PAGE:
When any of these preservatives are used in any animal food, a statement such as “preserved with sulfur dioxide” or “sodium sulfite (a preservative)” has to be in the list of ingredients on the label of the product. Therefore, if one of the sulfite preservatives is added by the manufacturer of an animal food product, the consumer should be alerted to the presence of the preservative when they look at the listing of the ingredients.
There are a few allowed exemptions from the requirement to declare an ingredient in the ingredients list on a product label when the product is made from two or more ingredients. These exemptions are very narrow and the pertinent regulation is Part 501.100(a)(3) in 21 CFR. These substances are the incidental additives. To be an incidental additive, the amount of the additive in the product must be at insignificant levels and the additive cannot have any technical or functional effect in the food. Thus, the only way a manufacturer would not have to declare a sulfite preservative in the ingredients list of a product would be if the sulfite preservative was present in the product by reason of having been incorporated into the product as part of another ingredient, in which the sulfite did have a preservative effect, but in the final or finished product the sulfite no longer has a preservative or other technical effect.
As indicated in the various regulations, sulfite preservatives should not be used in meats or food recognized as being a source of vitamin B1 (thiamine or thiamin). The reason is that sulfite preservatives are known to destroy vitamin B1 and vitamin B1 is an essential nutrient that participates in many biochemical pathways in the human and animal body. It is a water soluble vitamin, of which the body does not store significant reserves; therefore, regular dietary intake is very important. Because sulfite preservatives destroy thiamine, sulfite preservatives should not be used in pet foods that are marketed as being complete and balanced or that have thiamine (thiamine hydrochloride, thiamine mononitrate) in their list of ingredients. Here is the site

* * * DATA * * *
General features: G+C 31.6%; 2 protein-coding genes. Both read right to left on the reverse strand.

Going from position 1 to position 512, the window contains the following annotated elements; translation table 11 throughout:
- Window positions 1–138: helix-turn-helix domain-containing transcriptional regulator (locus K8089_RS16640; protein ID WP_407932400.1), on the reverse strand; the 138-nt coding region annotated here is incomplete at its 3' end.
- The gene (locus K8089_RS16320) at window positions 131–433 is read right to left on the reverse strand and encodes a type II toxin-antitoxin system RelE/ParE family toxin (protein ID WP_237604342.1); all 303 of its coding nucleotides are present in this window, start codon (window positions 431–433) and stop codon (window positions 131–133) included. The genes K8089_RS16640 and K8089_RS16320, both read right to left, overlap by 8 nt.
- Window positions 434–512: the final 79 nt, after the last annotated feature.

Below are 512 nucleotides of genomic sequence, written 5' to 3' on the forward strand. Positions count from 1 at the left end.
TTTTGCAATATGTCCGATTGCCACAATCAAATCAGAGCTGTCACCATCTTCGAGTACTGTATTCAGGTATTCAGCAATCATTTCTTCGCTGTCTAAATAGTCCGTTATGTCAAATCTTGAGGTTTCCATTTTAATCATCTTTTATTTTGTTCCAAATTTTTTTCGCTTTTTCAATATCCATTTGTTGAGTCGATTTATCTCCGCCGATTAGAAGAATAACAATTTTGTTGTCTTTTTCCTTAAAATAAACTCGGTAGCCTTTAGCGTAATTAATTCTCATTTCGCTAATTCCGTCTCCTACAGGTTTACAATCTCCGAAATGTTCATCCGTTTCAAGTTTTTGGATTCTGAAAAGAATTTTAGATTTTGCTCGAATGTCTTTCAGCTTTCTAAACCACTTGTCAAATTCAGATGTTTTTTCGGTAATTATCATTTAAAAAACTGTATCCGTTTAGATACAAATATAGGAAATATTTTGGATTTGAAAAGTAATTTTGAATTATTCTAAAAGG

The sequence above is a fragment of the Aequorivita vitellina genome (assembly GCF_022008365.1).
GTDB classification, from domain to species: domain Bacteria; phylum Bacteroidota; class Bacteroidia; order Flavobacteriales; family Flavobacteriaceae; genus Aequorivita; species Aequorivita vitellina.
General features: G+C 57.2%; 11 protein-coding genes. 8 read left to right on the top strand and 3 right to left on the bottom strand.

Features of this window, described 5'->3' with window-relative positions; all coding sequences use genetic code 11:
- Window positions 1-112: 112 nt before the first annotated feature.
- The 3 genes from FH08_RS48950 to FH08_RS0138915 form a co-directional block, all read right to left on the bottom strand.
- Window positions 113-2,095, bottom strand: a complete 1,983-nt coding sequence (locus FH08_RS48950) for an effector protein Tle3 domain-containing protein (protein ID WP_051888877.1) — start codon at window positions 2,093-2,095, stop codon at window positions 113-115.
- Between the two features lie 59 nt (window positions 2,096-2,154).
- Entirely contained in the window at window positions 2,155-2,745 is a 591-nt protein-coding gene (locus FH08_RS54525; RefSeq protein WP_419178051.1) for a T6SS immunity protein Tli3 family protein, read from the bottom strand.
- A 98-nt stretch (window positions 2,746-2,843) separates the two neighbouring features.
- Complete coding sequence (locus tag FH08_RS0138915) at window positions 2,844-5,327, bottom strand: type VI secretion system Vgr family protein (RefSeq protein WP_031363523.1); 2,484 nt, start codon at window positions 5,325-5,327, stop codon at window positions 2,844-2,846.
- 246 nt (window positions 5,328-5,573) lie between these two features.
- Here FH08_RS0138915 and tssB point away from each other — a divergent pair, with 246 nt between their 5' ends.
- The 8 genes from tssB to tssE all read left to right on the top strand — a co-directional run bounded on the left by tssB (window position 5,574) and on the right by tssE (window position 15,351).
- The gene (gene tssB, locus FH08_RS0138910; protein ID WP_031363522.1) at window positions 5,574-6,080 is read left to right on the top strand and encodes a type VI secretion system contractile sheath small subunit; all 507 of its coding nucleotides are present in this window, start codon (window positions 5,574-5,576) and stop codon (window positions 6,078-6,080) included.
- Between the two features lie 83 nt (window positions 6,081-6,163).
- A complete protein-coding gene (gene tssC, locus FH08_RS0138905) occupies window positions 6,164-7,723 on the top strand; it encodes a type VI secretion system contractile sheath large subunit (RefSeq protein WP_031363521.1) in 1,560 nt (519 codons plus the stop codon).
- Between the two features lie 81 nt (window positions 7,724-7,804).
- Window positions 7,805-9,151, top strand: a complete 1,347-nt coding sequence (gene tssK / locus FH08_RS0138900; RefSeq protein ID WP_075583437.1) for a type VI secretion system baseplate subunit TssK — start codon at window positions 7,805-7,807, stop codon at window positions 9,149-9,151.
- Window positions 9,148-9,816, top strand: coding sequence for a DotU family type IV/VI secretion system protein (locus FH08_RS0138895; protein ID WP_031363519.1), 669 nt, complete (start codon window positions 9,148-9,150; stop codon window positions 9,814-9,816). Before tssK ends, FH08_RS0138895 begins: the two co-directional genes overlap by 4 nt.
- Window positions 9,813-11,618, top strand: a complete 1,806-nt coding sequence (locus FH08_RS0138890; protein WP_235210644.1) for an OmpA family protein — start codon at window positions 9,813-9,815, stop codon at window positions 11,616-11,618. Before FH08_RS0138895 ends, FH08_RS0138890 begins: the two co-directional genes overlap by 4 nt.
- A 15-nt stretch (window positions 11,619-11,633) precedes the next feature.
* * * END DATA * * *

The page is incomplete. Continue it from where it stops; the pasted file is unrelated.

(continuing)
Sources and Quality

Dog foods are classified into four general categories. Commercial foods are classified in 3 categories. Popular, premium and generic.
Popular brands are dog foods marketed nationally or regionally and sold in grocery store chains.
Premium dog food brands are developed with the purpose of providing optimal nutrition during targeted life stages or levels of activity and are usually sold through pet specialty stores and veterinarians.
Generic dog foods are products that do not carry a brand name. They are produced and marketed on a least cost basis. Most private label or store brands are generic products that have been labeled with a chain stores brand.
The last category is home made dog food. I do not recommend this unless you are working with a veterinary nutritionist and are having blood work checked regularly (about every 4-8 weeks)
You get what you pay for. But in many cases you will be paying with your dogs’ health and in veterinary bills. Either way you pay.
Premium dog foods will have a lot of information on their website about where the food is manufactured, where the ingredients come from and the vitamins and minerals in the food.

YOU CAN’T TRUST YOUR DOG FOOD PACKAGING AND LABELING. You have got to truly understand what it is saying. Learn how to dig for the real information like where it is manufactured. In the U.S.? Well maybe that’s good, maybe not. Where do the ingredients come from? Who is manufacturing them and what suppliers are they using? What is the true breakdown of the diet? Most dog food list Ingredients are listed by dry or pre processed weight. Sooo that must mean when I see Chicken first it is mostly chicken. Right? NO. Here is why. Chicken is 70% water. So if they list the ingredients by weight before processing, chicken would be first. Consider this; which would be more in volume say cups. 1 lb of raw chicken or 1 lb of dry rice?